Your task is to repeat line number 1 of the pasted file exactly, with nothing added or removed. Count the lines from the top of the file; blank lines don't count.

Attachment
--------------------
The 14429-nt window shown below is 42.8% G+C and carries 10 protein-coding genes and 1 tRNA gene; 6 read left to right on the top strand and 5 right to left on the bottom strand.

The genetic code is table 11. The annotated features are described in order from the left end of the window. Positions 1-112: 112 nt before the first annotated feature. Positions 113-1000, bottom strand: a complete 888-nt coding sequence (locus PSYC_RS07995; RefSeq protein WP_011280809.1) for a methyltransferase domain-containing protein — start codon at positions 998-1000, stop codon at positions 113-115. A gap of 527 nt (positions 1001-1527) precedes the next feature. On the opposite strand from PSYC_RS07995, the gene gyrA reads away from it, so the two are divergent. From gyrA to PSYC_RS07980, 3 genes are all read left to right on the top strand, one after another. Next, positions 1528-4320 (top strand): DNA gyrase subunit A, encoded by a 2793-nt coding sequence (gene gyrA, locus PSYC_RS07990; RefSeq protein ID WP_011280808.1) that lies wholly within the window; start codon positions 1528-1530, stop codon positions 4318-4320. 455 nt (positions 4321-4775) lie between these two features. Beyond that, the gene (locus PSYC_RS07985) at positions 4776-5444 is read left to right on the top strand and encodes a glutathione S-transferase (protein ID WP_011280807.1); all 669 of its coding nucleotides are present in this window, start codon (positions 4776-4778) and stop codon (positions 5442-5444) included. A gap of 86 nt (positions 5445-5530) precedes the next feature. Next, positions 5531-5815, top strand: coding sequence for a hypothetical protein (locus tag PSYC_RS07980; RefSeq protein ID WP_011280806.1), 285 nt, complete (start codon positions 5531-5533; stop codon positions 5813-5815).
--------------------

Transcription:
The 14429-nt window shown below is 42.8% G+C and carries 10 protein-coding genes and 1 tRNA gene; 6 read left to right on the top strand and 5 right to left on the bottom strand.